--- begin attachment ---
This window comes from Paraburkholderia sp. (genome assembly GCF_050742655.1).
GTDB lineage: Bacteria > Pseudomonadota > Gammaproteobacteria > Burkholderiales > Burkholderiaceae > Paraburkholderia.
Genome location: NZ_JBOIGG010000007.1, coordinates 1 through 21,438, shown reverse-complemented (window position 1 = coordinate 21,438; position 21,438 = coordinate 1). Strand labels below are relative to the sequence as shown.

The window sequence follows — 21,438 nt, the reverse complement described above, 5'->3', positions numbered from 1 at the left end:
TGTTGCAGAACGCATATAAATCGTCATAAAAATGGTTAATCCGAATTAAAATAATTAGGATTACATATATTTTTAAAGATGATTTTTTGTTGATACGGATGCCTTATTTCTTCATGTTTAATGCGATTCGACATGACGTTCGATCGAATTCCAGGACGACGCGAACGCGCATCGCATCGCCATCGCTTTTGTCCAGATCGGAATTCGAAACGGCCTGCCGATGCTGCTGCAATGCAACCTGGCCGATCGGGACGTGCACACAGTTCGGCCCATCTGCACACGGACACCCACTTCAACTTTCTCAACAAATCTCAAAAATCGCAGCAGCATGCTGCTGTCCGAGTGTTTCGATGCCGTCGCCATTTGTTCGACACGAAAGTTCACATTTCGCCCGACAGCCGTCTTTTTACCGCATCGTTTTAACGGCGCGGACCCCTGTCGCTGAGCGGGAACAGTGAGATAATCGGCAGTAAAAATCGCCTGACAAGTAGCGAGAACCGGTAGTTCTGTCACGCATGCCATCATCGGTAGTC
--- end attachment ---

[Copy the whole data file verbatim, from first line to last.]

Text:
This window comes from Paraburkholderia sp. (genome assembly GCF_050742655.1).
GTDB lineage: Bacteria > Pseudomonadota > Gammaproteobacteria > Burkholderiales > Burkholderiaceae > Paraburkholderia.
Genome location: NZ_JBOIGG010000007.1, coordinates 1 through 21,438, shown reverse-complemented (window position 1 = coordinate 21,438; position 21,438 = coordinate 1). Strand labels below are relative to the sequence as shown.

The window sequence follows — 21,438 nt, the reverse complement described above, 5'->3', positions numbered from 1 at the left end:
TGTTGCAGAACGCATATAAATCGTCATAAAAATGGTTAATCCGAATTAAAATAATTAGGATTACATATATTTTTAAAGATGATTTTTTGTTGATACGGATGCCTTATTTCTTCATGTTTAATGCGATTCGACATGACGTTCGATCGAATTCCAGGACGACGCGAACGCGCATCGCATCGCCATCGCTTTTGTCCAGATCGGAATTCGAAACGGCCTGCCGATGCTGCTGCAATGCAACCTGGCCGATCGGGACGTGCACACAGTTCGGCCCATCTGCACACGGACACCCACTTCAACTTTCTCAACAAATCTCAAAAATCGCAGCAGCATGCTGCTGTCCGAGTGTTTCGATGCCGTCGCCATTTGTTCGACACGAAAGTTCACATTTCGCCCGACAGCCGTCTTTTTACCGCATCGTTTTAACGGCGCGGACCCCTGTCGCTGAGCGGGAACAGTGAGATAATCGGCAGTAAAAATCGCCTGACAAGTAGCGAGAACCGGTAGTTCTGTCACGCATGCCATCATCGGTAGTC